Therefore the concept 'chair' simply denotes matter used for a certain purpose that is in a certain shape.

If I am understanding Alan right the chair does not cease to exist. Its matter exists but it's 'chairness' is a function of human conception.

At 6/04/2006 5:02 PM, Blogger Don Jr. said...

On John Depoe's old blog, he has three posts on the issue that is being discussed in the comments section here, namely, the problem of material constitution. They might be of interest to some. (Note: He does not maintain this blog anymore—his new blog is here—so the links contained in his posts there will often be broken, due to incorrect URL's, and the formatting isn't the best.) He begins with "What is the Problem of Material Constitution?" Then he posts "Do Mid-sized Objects Exists?" And finally "Do Mid-sized Objects Exists Only as Representations?"

There are other paradoxes within the issue of material constitution that I don't think were mentioned in Depoe's opening post on the subject. For instance, what causes the boundary of the chair to be the boundary of the chair? Why do we say the chair stops here and the desk begins here? Sure, we can see the boundary of the chair (which might simply mean, as C Grace says, "it's 'chairness' is a function of human conception") but other than that what justification have we got for saying this collection of atoms does not constitute the chair but this collection of atoms does?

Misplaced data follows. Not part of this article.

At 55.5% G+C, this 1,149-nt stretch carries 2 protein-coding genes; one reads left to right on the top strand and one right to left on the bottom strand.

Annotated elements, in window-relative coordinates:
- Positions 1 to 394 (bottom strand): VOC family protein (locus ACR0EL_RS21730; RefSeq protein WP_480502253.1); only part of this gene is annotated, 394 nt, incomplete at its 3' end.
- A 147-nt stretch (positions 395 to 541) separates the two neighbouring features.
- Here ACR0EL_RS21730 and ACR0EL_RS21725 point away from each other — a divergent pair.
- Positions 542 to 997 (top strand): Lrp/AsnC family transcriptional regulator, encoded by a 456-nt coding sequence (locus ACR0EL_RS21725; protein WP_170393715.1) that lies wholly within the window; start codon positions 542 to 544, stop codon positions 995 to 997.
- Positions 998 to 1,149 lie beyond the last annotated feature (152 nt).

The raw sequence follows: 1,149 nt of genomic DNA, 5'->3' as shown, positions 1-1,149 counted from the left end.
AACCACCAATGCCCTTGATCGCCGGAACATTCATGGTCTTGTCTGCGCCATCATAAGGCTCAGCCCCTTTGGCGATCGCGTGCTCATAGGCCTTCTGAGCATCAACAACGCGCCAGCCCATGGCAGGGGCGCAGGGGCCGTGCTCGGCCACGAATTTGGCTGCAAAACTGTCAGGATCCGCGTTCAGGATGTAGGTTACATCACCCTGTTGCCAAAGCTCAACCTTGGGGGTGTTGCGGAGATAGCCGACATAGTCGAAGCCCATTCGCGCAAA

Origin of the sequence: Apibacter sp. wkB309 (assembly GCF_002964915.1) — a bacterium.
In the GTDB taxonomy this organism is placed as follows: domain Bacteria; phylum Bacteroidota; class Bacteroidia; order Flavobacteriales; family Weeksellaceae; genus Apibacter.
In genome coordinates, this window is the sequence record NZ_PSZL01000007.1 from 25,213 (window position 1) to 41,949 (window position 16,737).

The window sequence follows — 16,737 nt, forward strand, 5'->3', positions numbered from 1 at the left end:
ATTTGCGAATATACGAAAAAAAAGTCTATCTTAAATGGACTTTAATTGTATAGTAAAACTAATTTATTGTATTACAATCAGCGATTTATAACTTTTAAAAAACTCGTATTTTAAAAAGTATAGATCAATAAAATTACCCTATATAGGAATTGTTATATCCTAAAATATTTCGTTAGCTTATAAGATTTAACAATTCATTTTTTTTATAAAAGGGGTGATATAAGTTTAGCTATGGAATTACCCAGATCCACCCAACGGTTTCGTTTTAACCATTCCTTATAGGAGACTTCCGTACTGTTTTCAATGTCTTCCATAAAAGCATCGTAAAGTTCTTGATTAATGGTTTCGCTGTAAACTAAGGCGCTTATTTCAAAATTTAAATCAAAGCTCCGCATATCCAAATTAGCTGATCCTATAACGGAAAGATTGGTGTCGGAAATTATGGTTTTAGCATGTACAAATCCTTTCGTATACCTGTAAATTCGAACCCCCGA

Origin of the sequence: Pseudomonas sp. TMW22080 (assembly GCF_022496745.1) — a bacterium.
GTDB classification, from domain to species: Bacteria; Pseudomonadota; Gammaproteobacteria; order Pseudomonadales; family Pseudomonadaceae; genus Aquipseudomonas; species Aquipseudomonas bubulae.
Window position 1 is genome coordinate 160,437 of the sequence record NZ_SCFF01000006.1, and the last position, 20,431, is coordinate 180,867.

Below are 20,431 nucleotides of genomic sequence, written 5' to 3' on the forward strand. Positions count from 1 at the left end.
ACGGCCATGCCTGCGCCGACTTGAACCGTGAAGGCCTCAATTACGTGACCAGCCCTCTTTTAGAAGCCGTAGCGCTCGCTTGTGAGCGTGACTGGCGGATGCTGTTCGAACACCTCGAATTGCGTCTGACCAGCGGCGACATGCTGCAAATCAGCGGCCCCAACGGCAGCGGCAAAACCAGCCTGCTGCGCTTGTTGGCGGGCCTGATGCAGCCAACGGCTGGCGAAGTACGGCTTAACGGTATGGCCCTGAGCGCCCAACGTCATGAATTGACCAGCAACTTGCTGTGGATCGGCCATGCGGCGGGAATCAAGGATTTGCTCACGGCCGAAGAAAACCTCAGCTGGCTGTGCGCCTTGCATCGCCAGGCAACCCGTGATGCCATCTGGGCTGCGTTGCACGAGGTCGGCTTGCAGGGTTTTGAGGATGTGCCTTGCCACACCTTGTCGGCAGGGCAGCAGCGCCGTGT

Or, say we have a pillow. What if we remove a single thread from the pillow? Is it still the same pillow? What if we remove two threads? How about all the threads? At what point does it cease being a pillow and start being a pile of threads? When one reflects on these paradoxes, and others (see Depoe's "What is the Problem of Material Constitution?" post), I think the issue becomes more apparent than perhaps one imagined. I know that was the case for me. I was in the exact same boat as Ocham and Tom until I began to reflect on the paradoxes seriously.